By Mike Bush
O'Fallon, MO (KSDK) -- By at least two accounts, the best mom in the world lives in this O'Fallon house.
"She's the best," says eight-year-old George Gump.
So when George and his six-year-old sister, Emily, sit down to make their mom a card, instead of crayons, they use their hearts.
"Every day they just exude such sweetness," says mom Jessica Gump.
The best time for Jessica Gump has always been family time.
"It fills me with such joy," she says.
Keeping busy was never a problem what with the kids, her full time job as a computer programmer and her exercise routine.
"I was a runner and I was hoping someday that I would be able to run a marathon," says Jessica.
But when she got pregnant with her second child, she started having trouble walking.
"I noticed a limp and that was pretty much the only symptom," says Pete Gump, Jessica's husband.
"Being pregnant, I thought, 'oh, it's just my body,'" says Jessica.
At first doctors thought it was just a pinched nerve, but tests revealed something far more serious. Jessica got a devastating phone call telling her she had a progressive, usually fatal illness called ALS.
"My first thought was about the kids," says Jessica. "What is this going to do to them?"
ALS attacks the nerves causing muscles to break down and there is no cure.
"I wanted to be their pillar. I thought I'm going to be their pillar. I'm going to be the one person they can always count on," says Jessica. "And so if I'm not here, that's scary to think about. "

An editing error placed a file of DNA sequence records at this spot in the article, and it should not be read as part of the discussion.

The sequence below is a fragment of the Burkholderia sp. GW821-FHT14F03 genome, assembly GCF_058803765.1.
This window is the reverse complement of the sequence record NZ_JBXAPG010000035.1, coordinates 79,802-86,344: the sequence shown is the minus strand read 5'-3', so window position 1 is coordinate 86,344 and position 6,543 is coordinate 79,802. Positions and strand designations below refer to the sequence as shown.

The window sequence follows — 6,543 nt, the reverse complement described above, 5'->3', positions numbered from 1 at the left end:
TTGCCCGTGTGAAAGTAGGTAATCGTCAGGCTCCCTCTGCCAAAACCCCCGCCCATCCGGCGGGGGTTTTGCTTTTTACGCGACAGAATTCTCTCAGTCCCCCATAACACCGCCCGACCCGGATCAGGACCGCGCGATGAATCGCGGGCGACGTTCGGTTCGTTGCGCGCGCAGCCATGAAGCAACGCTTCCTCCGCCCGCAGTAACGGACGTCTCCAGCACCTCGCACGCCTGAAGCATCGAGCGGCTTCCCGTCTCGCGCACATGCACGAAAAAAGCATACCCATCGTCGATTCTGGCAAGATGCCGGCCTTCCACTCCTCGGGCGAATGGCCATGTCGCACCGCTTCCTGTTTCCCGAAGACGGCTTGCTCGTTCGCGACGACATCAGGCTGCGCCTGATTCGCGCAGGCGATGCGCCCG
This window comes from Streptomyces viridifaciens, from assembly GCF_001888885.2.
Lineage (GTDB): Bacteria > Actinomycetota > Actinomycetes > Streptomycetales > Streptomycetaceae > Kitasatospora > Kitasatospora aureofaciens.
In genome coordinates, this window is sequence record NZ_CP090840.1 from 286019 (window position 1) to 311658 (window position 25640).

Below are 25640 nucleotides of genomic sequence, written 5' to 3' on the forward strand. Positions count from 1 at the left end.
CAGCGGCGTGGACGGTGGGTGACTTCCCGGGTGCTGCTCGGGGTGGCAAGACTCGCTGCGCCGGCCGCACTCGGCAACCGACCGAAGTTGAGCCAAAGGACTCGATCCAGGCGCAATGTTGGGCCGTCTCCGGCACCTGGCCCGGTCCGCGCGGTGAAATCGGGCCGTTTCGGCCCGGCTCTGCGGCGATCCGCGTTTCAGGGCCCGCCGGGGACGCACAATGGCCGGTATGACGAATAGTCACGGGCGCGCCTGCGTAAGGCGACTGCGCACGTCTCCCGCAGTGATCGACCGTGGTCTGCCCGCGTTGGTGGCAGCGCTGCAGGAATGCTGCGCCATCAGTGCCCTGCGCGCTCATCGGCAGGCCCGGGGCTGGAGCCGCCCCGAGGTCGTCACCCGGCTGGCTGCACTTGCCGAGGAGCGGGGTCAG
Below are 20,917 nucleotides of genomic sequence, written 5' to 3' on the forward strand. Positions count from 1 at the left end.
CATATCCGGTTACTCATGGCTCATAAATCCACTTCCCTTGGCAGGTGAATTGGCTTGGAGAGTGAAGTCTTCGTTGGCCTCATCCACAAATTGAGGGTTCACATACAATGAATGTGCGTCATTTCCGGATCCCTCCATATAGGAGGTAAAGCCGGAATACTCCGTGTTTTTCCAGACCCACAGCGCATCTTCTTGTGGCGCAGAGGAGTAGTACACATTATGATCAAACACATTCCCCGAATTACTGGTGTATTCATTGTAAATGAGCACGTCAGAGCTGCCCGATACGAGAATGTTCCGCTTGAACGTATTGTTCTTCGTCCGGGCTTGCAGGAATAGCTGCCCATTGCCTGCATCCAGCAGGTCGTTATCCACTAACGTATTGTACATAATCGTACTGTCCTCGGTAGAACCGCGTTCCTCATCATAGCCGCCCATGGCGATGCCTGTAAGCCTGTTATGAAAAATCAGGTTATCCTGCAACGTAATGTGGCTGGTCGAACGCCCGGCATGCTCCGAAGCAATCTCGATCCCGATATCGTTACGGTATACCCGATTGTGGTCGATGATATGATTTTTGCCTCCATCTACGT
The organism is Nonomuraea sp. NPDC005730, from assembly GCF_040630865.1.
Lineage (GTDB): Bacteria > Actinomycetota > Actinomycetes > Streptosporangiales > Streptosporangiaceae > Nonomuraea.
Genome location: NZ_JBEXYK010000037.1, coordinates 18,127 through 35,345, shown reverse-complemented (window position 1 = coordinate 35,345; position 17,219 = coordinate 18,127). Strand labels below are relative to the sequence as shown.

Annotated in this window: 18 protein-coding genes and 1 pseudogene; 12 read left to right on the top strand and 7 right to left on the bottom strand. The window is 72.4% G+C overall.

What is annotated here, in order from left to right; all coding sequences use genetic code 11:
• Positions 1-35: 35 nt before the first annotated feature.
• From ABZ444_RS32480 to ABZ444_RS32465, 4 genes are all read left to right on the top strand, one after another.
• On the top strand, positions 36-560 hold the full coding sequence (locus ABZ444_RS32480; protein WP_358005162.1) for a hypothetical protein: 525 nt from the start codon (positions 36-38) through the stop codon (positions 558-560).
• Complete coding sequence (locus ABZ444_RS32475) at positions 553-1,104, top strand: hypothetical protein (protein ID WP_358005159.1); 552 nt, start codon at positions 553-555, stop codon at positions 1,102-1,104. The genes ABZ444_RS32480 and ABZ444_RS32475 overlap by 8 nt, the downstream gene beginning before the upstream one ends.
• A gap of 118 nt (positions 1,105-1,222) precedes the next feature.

So if the kids were the most important thing then Jessica decided that attitude would be everything.
"She never complains. You wouldn't think anything is wrong. I mean she just keeps going," says her longtime friend Lisa Kuhn.
With the love and support of close friends, family and the Muscular Dystrophy Association,
instead of letting ALS attack her Jessica attacked life.
"People are just amazed with what she's facing how she can smile and go on," says Pete.
The children know that mom is getting weaker but others see an inner strength. And while half of all ALS patients die within three years of their diagnosis, Jessica recently passed her five year anniversary.
"I can still use my arms to hug them," says Jessica. "I can still say I love you. And those things are just really important to me."
So to George and Emily, Jessica truly is the best mom in the world and their reasoning is sound.
"I know why," says George. "She loves us."
It's true that time is more precious to those who have less of it.
One mom and her family believe that the time to worry might come tomorrow but never today.
"It's hard to feel sad," says Jessica, "when you're surrounded by so many good things."